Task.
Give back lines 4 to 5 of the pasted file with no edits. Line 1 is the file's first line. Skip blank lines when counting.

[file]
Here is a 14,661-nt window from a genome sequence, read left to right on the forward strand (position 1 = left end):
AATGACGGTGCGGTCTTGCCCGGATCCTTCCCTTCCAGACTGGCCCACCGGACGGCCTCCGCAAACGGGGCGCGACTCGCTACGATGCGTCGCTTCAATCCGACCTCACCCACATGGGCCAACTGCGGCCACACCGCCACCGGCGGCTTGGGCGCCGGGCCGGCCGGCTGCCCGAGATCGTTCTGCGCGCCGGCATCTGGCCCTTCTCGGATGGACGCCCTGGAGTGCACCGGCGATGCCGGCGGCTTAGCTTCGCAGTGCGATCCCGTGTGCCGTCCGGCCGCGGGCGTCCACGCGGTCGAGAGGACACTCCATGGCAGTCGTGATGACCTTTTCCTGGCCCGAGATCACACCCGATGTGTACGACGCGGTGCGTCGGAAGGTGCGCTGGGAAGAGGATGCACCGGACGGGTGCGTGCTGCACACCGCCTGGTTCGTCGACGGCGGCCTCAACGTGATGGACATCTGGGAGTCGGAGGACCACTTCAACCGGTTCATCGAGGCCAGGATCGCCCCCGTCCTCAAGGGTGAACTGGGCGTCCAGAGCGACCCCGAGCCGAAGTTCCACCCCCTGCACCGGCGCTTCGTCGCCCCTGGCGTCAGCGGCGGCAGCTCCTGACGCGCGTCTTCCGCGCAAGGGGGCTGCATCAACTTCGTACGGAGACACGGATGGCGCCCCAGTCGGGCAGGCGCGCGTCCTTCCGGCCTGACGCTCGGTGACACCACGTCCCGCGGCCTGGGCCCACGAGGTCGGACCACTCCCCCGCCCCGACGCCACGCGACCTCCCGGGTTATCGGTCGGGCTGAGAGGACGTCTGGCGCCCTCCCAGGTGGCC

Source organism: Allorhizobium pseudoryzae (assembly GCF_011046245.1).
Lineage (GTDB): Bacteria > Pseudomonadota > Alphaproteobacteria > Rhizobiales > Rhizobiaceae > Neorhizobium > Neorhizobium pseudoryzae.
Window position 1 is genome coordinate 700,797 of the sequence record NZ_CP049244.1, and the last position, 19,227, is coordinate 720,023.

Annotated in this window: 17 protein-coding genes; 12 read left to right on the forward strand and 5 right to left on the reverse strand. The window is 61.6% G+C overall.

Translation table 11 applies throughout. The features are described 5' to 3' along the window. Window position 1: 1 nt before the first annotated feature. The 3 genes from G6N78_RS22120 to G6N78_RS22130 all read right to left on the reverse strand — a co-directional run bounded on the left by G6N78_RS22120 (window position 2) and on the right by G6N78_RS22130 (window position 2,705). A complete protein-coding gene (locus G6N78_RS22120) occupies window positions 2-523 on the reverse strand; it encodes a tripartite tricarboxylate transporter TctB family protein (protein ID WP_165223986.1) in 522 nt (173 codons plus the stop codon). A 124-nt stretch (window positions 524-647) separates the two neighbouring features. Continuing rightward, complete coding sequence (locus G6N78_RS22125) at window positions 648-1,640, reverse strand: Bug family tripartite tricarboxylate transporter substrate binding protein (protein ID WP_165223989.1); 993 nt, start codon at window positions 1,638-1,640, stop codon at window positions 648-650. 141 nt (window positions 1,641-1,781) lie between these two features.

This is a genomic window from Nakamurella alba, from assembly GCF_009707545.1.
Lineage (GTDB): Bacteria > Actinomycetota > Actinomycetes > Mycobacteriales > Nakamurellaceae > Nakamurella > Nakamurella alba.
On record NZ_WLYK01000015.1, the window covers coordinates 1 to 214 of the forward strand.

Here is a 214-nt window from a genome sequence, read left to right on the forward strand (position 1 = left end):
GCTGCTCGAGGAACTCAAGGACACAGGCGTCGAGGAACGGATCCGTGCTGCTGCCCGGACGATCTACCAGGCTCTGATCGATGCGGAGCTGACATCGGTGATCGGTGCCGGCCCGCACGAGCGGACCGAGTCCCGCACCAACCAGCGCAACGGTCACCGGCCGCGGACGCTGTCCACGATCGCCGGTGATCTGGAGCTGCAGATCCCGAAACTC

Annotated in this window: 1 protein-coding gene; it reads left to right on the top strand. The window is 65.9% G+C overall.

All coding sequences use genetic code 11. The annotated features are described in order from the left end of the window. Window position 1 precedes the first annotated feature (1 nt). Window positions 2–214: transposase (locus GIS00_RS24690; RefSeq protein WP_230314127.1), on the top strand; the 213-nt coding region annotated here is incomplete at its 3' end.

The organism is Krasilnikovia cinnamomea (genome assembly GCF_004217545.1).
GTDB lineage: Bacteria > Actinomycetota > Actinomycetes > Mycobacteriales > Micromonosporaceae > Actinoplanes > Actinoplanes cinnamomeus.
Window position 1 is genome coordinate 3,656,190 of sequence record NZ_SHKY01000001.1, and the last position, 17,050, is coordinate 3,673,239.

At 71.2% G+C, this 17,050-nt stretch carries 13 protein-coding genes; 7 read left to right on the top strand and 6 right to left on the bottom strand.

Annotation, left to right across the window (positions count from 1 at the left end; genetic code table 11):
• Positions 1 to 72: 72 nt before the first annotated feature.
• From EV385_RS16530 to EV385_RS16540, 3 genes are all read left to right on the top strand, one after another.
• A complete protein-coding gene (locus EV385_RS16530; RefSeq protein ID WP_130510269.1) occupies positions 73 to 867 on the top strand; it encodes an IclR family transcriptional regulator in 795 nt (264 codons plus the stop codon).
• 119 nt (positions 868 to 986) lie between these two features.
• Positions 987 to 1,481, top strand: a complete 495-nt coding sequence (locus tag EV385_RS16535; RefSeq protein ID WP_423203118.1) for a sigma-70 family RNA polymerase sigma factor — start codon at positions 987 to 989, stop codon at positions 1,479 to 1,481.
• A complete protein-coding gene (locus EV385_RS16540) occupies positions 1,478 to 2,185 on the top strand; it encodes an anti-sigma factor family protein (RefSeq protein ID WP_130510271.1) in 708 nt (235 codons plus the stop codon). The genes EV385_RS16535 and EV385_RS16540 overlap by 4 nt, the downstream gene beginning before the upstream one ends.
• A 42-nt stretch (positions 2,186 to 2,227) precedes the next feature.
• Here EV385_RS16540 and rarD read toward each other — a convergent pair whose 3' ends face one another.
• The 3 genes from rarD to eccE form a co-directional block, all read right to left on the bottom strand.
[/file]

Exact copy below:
Lineage (GTDB): Bacteria > Pseudomonadota > Alphaproteobacteria > Rhizobiales > Rhizobiaceae > Neorhizobium > Neorhizobium pseudoryzae.
Window position 1 is genome coordinate 700,797 of the sequence record NZ_CP049244.1, and the last position, 19,227, is coordinate 720,023.